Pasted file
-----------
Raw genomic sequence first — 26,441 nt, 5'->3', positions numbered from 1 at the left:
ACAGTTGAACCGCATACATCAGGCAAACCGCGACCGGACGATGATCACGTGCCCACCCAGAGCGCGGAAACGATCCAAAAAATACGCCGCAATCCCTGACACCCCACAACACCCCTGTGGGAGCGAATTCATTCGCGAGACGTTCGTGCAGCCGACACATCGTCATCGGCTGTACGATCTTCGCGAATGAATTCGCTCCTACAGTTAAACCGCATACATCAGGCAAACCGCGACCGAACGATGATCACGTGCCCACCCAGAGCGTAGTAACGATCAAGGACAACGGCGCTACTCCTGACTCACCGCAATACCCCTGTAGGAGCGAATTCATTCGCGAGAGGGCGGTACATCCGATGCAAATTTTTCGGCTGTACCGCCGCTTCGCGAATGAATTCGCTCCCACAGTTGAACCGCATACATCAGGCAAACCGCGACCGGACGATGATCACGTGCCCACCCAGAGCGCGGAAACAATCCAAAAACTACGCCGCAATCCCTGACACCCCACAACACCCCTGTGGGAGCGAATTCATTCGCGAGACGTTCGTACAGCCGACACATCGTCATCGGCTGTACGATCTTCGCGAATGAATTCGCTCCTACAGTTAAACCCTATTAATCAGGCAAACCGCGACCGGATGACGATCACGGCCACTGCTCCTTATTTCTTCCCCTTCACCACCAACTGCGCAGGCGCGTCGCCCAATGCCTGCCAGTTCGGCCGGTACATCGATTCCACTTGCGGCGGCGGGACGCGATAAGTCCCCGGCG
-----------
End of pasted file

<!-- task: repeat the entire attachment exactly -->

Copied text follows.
Raw genomic sequence first — 26,441 nt, 5'->3', positions numbered from 1 at the left:
ACAGTTGAACCGCATACATCAGGCAAACCGCGACCGGACGATGATCACGTGCCCACCCAGAGCGCGGAAACGATCCAAAAAATACGCCGCAATCCCTGACACCCCACAACACCCCTGTGGGAGCGAATTCATTCGCGAGACGTTCGTGCAGCCGACACATCGTCATCGGCTGTACGATCTTCGCGAATGAATTCGCTCCTACAGTTAAACCGCATACATCAGGCAAACCGCGACCGAACGATGATCACGTGCCCACCCAGAGCGTAGTAACGATCAAGGACAACGGCGCTACTCCTGACTCACCGCAATACCCCTGTAGGAGCGAATTCATTCGCGAGAGGGCGGTACATCCGATGCAAATTTTTCGGCTGTACCGCCGCTTCGCGAATGAATTCGCTCCCACAGTTGAACCGCATACATCAGGCAAACCGCGACCGGACGATGATCACGTGCCCACCCAGAGCGCGGAAACAATCCAAAAACTACGCCGCAATCCCTGACACCCCACAACACCCCTGTGGGAGCGAATTCATTCGCGAGACGTTCGTACAGCCGACACATCGTCATCGGCTGTACGATCTTCGCGAATGAATTCGCTCCTACAGTTAAACCCTATTAATCAGGCAAACCGCGACCGGATGACGATCACGGCCACTGCTCCTTATTTCTTCCCCTTCACCACCAACTGCGCAGGCGCGTCGCCCAATGCCTGCCAGTTCGGCCGGTACATCGATTCCACTTGCGGCGGCGGGACGCGATAAGTCCCCGGCG